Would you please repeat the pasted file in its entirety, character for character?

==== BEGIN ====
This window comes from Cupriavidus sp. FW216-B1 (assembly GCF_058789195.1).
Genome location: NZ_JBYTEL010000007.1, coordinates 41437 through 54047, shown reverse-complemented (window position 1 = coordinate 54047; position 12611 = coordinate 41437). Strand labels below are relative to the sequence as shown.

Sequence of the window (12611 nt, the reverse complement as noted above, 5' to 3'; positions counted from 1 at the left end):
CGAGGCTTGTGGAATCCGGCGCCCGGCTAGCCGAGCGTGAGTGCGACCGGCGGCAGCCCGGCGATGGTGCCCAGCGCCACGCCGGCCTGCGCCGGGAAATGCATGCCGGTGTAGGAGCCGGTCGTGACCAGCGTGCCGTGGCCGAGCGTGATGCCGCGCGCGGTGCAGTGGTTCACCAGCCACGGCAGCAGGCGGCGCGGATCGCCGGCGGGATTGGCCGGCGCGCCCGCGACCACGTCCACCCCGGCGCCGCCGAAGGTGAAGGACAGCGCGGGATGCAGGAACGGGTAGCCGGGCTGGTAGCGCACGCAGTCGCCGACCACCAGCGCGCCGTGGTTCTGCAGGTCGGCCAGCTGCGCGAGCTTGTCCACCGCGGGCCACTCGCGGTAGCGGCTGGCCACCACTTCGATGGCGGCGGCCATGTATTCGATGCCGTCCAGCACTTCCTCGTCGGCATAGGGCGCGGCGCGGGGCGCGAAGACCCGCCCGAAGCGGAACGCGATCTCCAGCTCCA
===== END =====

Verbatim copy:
This window comes from Cupriavidus sp. FW216-B1 (assembly GCF_058789195.1).
Genome location: NZ_JBYTEL010000007.1, coordinates 41437 through 54047, shown reverse-complemented (window position 1 = coordinate 54047; position 12611 = coordinate 41437). Strand labels below are relative to the sequence as shown.

Sequence of the window (12611 nt, the reverse complement as noted above, 5' to 3'; positions counted from 1 at the left end):
CGAGGCTTGTGGAATCCGGCGCCCGGCTAGCCGAGCGTGAGTGCGACCGGCGGCAGCCCGGCGATGGTGCCCAGCGCCACGCCGGCCTGCGCCGGGAAATGCATGCCGGTGTAGGAGCCGGTCGTGACCAGCGTGCCGTGGCCGAGCGTGATGCCGCGCGCGGTGCAGTGGTTCACCAGCCACGGCAGCAGGCGGCGCGGATCGCCGGCGGGATTGGCCGGCGCGCCCGCGACCACGTCCACCCCGGCGCCGCCGAAGGTGAAGGACAGCGCGGGATGCAGGAACGGGTAGCCGGGCTGGTAGCGCACGCAGTCGCCGACCACCAGCGCGCCGTGGTTCTGCAGGTCGGCCAGCTGCGCGAGCTTGTCCACCGCGGGCCACTCGCGGTAGCGGCTGGCCACCACTTCGATGGCGGCGGCCATGTATTCGATGCCGTCCAGCACTTCCTCGTCGGCATAGGGCGCGGCGCGGGGCGCGAAGACCCGCCCGAAGCGGAACGCGATCTCCAGCTCCA